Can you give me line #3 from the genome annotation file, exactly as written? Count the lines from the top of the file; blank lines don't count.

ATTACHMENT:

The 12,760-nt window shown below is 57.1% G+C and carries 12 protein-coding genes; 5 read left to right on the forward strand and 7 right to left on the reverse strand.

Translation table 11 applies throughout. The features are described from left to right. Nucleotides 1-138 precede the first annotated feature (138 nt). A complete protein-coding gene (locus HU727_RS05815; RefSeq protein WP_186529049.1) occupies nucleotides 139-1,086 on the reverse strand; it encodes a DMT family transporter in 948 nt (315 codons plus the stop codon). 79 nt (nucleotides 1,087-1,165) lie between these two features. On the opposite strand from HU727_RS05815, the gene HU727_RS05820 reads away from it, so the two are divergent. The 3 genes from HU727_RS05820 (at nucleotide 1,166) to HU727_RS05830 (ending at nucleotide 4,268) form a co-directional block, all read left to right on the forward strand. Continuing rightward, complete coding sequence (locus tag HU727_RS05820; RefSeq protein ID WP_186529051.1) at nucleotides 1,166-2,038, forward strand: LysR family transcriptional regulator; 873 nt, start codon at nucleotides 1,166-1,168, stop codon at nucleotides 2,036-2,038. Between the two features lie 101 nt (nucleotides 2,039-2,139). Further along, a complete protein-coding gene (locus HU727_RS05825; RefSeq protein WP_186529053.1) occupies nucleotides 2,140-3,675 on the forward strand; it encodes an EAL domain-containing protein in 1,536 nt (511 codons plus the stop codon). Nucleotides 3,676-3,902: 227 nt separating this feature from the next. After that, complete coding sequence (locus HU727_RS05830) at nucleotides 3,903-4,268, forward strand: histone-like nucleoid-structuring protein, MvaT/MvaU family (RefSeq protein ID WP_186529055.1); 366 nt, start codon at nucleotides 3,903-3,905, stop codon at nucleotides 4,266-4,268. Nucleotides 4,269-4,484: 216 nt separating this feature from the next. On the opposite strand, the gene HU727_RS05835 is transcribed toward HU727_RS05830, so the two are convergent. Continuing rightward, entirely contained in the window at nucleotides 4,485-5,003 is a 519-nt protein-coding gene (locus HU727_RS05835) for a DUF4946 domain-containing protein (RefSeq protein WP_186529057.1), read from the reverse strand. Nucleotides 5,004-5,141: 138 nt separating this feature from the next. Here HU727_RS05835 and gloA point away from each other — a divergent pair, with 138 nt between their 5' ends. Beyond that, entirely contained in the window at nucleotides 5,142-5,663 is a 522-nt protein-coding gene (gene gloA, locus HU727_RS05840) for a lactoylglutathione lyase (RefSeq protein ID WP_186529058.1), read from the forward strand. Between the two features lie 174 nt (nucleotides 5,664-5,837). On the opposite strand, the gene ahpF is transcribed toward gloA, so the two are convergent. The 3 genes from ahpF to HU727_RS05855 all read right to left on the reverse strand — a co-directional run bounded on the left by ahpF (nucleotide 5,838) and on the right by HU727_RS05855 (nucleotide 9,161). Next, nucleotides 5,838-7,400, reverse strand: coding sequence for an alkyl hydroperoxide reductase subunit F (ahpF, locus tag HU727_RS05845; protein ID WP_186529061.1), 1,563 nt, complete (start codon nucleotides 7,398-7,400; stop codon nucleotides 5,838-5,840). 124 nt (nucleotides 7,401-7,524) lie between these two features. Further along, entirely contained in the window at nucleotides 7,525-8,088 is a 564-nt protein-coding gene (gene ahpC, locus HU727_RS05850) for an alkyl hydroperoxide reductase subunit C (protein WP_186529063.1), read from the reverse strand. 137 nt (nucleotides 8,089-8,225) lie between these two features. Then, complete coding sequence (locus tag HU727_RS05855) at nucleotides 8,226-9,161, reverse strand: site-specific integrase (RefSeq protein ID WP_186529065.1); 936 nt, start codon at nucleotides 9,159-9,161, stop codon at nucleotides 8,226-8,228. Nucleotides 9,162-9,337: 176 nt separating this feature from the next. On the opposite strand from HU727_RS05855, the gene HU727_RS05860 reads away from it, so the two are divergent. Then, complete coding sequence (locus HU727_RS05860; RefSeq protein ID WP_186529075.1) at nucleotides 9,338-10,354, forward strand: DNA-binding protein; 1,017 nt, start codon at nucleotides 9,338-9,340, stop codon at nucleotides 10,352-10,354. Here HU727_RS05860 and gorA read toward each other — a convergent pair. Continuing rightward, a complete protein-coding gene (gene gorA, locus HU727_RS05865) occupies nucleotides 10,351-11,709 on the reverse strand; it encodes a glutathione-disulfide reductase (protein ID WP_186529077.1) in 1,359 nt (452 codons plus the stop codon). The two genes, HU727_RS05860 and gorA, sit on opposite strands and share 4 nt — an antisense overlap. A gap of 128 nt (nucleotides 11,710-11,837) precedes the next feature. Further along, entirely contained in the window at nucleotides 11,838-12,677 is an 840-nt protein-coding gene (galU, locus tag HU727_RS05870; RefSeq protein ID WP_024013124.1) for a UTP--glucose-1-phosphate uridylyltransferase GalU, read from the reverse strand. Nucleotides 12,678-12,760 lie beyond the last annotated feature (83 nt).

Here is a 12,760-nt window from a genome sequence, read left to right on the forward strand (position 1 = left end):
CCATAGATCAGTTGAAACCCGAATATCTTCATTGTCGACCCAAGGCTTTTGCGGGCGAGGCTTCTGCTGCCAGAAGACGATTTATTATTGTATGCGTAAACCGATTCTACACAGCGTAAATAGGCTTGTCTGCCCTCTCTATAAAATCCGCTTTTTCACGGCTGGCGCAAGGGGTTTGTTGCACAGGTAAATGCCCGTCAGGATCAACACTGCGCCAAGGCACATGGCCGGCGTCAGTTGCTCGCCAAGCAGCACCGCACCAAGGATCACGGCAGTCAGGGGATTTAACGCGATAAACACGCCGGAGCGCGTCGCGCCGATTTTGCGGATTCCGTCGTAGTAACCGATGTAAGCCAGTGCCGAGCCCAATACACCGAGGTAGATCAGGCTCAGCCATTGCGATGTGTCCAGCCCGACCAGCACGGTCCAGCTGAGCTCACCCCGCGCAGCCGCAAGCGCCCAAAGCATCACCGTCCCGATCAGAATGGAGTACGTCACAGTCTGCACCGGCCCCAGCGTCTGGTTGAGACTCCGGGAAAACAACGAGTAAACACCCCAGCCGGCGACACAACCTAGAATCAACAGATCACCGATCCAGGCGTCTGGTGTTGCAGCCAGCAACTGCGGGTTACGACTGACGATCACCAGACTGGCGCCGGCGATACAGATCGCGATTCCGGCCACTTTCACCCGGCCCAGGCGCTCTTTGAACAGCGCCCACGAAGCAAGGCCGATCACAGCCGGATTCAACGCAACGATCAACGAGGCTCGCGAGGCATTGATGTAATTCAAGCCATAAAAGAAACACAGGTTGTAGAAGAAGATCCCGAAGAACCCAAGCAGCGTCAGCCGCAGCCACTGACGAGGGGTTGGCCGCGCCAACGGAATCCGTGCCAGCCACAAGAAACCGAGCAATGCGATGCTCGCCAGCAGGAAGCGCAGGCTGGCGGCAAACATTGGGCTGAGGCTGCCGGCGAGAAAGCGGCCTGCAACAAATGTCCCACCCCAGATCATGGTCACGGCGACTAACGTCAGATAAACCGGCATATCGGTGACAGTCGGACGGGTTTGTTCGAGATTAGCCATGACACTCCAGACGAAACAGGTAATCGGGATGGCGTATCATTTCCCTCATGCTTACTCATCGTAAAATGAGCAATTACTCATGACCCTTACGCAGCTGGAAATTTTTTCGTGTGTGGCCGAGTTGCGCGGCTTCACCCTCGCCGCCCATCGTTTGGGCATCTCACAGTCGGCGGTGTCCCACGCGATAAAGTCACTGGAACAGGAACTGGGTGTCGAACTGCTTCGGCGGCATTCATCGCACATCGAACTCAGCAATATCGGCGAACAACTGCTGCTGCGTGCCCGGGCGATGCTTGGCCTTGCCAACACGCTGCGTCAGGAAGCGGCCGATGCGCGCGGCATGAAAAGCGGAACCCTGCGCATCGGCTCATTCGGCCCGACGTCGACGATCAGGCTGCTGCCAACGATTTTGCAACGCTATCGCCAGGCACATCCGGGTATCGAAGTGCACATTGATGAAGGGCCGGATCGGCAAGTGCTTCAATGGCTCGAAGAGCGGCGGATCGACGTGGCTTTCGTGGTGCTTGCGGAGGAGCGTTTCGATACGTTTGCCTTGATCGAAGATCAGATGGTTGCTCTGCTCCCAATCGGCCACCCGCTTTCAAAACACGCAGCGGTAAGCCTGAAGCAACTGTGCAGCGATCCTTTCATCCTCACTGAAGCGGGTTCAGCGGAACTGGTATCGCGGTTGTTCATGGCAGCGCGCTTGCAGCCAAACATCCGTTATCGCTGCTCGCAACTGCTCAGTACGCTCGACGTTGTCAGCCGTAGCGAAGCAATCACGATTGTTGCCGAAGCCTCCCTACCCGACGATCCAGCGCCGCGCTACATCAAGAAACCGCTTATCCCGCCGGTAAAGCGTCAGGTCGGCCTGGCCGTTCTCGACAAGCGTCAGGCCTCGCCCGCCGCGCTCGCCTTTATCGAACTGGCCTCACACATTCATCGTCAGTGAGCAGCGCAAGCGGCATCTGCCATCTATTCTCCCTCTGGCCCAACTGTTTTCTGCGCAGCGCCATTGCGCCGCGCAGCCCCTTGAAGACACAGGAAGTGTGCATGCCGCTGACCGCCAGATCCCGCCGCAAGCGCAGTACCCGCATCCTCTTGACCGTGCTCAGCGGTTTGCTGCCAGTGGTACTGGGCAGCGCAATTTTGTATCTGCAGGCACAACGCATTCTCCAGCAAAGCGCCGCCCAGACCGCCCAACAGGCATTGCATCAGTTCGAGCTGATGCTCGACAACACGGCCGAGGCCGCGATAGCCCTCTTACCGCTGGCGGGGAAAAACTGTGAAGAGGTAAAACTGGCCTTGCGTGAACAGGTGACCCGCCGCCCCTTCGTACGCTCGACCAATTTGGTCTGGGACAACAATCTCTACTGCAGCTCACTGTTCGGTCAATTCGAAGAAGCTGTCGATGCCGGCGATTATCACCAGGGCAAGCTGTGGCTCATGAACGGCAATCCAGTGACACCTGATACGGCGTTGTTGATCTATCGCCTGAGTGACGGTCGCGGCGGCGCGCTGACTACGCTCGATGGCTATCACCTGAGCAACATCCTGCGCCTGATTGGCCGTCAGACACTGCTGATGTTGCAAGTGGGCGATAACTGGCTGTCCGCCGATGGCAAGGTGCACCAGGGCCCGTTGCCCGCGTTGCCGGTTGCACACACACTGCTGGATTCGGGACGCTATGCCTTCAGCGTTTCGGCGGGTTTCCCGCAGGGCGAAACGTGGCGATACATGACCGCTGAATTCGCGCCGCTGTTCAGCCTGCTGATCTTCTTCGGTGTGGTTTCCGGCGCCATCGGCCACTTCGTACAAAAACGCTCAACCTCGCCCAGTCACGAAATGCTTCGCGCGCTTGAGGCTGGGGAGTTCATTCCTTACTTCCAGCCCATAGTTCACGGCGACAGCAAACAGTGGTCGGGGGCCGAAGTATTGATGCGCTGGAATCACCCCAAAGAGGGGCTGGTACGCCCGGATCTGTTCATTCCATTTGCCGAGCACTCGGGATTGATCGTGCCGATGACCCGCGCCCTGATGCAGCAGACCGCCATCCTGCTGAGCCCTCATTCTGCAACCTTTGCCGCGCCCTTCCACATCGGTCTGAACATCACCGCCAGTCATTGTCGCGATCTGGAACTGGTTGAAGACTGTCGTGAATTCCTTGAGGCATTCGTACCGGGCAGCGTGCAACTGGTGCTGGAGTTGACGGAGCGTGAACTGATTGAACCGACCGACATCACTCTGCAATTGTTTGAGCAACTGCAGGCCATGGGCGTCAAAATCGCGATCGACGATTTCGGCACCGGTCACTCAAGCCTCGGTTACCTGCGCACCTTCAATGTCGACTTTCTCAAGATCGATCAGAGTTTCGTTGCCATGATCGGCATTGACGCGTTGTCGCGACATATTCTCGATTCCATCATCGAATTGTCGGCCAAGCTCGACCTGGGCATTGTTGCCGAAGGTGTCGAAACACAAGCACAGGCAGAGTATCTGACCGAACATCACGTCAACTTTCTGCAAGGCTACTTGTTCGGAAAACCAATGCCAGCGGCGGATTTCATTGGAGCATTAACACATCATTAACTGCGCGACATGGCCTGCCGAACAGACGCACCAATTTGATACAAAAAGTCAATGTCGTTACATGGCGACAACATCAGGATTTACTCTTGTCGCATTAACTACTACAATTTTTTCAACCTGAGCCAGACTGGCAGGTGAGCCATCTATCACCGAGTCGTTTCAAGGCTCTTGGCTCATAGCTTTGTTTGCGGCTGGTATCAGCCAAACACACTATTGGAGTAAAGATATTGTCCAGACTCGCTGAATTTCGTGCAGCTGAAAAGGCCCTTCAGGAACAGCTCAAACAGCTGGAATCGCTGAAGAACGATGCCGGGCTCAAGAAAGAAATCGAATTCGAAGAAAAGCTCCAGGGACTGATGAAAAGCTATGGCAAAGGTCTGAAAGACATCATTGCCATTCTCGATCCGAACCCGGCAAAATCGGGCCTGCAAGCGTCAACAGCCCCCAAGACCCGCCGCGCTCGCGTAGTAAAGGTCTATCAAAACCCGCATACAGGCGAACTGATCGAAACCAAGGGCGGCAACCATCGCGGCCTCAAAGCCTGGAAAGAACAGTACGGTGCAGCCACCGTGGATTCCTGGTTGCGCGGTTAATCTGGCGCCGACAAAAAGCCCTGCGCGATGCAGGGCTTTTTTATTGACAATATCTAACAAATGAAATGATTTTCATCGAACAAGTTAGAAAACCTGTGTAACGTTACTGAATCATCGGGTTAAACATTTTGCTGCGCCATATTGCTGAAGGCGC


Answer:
Here is a 12,760-nt window from a genome sequence, read left to right on the forward strand (position 1 = left end):